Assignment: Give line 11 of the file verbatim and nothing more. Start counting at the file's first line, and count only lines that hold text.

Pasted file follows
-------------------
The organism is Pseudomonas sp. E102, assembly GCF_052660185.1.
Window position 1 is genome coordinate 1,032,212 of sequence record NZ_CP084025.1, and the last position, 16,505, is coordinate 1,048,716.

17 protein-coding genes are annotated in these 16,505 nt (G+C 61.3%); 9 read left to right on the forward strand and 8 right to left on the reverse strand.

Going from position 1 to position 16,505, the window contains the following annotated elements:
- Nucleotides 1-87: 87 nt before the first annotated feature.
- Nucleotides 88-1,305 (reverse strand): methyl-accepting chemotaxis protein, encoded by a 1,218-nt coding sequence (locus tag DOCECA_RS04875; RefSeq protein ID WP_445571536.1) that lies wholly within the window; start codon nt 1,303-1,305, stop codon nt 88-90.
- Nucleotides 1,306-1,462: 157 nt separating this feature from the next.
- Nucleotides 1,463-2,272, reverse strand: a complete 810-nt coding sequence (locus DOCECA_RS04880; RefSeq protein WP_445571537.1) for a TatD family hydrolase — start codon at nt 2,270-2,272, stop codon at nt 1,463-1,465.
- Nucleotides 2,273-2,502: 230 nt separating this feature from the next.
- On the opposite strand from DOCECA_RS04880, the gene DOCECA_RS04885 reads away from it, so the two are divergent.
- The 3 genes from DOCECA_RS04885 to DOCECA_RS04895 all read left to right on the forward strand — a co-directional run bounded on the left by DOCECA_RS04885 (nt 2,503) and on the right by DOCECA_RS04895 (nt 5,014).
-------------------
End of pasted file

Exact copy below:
- The 3 genes from DOCECA_RS04885 to DOCECA_RS04895 all read left to right on the forward strand — a co-directional run bounded on the left by DOCECA_RS04885 (nt 2,503) and on the right by DOCECA_RS04895 (nt 5,014).